By Redfield 17 Comments
I’m a wise-ass skeptic that likes to go into things with a certain amount of knowledge about what to expect. So when it comes to movies, especially massively hyped films such as The Lord of the Rings, Watchmen and most recently Kick-Ass, I made sure to read the source material before even considering watching the film adaptations.
Usually this is a very bad idea, since it gives me the right tools to nerd-rage rather than just sit back and watch the film and judge it by its own merits. Lord of the Rings are awesome, and except for the exclusions of Tom Bombadil and the last third of the Return of the King they are as good a translation I could ever want. Watchmen was actually a surprisingly competent film, only lacking certain aspects that were obviously considered too complicated (read; clever/original) for the average movie-goer to understand.
However, when it comes to more mainstream books and comics I am a lot more suspicious. I no longer watch the Harry Potter movies simply because I love the books too much to let the movies taint my image of what the imagery is supposed to look like. In this case I can’t really say the movies are awful, they just don’t live up to the books combined with the wondrous colors of my imagination.
The Spider- Man movies were an entirely different thing however, and while I didn’t care for the slapstick and the overly nerdy Peter Parker that Sam Raimi gave us, the first two Spider-Man-movies were at least very entertaining films. They honored the legacy of the character, while providing a plot that was reasonably similar to that of the comic book. My only problem was that there were never really any consequences to Peter slipping on his mask and trying to save people. There was always a dark tone in the comics; an atmosphere of despair and pointlessness. The movies never had that once Peter donned the suit, and to me all that would have been fixed if they had just added Gwen Stacy in the first film, showing the classic “you can’t save everyone” scenario that still haunts Peter in the comics to this day. Sadly Gwen Stacy remained unused until the third movie, or at least her name was used for a character that bared no resemblance to the actual character (say for the blonde hair). Spider-Man 3 was much like Fantastic Four-movies and the recent Wolverine-movie, a god awful movie that rather than try to make a serious attempt at a good story, just decided to make a horrible defacing of the character. The action was divided by a jokes that make the ones in the first two look like strokes of genius, and the character’s were reduced to card board cutouts of the real things.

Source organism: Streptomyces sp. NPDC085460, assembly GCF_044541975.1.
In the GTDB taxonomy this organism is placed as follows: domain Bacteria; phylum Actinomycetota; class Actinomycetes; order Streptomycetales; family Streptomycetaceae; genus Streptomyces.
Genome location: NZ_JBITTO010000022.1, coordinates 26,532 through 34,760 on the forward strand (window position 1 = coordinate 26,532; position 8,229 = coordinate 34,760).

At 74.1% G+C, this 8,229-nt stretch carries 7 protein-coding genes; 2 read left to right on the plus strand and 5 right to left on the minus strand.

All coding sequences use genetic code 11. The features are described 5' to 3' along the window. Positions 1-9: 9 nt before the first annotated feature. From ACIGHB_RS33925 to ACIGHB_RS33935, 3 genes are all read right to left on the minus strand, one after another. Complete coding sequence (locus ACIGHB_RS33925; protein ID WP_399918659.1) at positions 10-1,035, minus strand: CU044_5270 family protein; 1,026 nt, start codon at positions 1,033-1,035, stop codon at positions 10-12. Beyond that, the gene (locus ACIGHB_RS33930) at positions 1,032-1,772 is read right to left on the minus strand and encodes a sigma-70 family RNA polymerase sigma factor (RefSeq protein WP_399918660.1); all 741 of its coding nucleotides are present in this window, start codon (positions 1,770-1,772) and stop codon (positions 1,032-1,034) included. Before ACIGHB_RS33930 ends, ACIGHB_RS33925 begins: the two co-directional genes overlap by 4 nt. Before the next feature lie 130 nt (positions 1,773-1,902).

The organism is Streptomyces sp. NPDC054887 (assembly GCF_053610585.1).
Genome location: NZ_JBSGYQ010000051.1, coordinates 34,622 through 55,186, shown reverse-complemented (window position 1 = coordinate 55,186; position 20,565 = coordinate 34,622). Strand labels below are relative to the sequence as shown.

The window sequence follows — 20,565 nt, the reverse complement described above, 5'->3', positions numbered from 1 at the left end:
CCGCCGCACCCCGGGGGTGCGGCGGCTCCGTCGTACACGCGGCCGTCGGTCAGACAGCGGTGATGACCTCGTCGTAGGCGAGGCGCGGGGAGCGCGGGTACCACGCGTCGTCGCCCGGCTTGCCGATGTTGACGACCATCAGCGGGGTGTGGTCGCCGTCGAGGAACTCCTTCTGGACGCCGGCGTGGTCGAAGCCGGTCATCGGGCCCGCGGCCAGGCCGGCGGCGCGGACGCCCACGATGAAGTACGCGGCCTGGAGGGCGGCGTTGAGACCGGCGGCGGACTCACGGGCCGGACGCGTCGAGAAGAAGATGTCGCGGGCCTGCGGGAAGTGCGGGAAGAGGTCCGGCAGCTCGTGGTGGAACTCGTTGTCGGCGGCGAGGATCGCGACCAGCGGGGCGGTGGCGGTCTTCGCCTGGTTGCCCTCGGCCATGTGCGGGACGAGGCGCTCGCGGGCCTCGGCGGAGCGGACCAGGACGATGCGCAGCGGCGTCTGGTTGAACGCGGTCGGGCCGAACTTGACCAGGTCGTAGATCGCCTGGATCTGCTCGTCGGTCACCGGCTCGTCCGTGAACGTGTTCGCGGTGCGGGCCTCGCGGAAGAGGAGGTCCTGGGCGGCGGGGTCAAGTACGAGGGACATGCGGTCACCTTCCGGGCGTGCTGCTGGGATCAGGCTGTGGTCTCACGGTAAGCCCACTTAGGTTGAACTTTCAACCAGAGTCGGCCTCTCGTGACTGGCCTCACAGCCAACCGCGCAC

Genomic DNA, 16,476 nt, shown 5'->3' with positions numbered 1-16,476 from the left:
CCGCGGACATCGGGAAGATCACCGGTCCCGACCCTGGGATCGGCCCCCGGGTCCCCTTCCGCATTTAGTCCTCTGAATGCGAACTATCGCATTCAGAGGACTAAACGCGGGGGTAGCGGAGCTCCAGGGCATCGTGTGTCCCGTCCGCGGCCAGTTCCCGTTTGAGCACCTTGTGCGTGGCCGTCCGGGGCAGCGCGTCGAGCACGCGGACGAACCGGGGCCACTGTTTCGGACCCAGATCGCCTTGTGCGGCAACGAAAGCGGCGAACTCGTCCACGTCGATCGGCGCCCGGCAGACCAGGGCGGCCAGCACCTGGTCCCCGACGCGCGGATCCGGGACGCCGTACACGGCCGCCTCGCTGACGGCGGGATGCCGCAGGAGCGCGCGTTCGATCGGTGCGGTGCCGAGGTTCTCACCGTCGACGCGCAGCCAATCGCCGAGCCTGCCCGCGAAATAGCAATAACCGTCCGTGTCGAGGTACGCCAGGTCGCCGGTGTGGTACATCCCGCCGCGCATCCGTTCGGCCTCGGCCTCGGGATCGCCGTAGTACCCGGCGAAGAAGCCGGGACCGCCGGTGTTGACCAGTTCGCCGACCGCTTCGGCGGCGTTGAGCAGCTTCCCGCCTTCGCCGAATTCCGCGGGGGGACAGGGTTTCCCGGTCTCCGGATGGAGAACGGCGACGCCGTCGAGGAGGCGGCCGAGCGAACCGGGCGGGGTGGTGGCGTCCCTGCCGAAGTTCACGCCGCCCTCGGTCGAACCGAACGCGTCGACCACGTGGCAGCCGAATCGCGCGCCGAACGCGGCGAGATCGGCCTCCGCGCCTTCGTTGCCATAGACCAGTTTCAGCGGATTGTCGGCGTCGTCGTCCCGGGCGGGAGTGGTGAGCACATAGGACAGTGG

This brings me to my big dilemma, namely the movie Kick-Ass, based on the comic book by Mark Millar bearing the same name. I’ve wanted to see the movie for a long time now, but decided to read the comic before doing so just to know what I could expect from the movie. Immediately I realized something was wrong. My friends who had already seen the film kept talking about how “funny” the movie was, saying the laughed all the way through it. After spending an hour with the comic, I didn’t see it. How could this seemingly dark and gore-filled story ever be “funny”? I read the movie’s synopsis on Wikipedia, immediately realizing how you make it funny, by completely missing the point of the story that’s how. I’m really conflicted, since my friends won’t respect my opinion unless I see the film, yet I don’t know if I really feel up for seeing a mockery of one of the best stories I’ve read in a very long time. My question is simple; with my history with thess adaptations, should I take the leap and pay to watch Kick-Ass, or let my friends call me dumb and live with one of the best books I’ve ever read sitting untarnished in my comic shelf?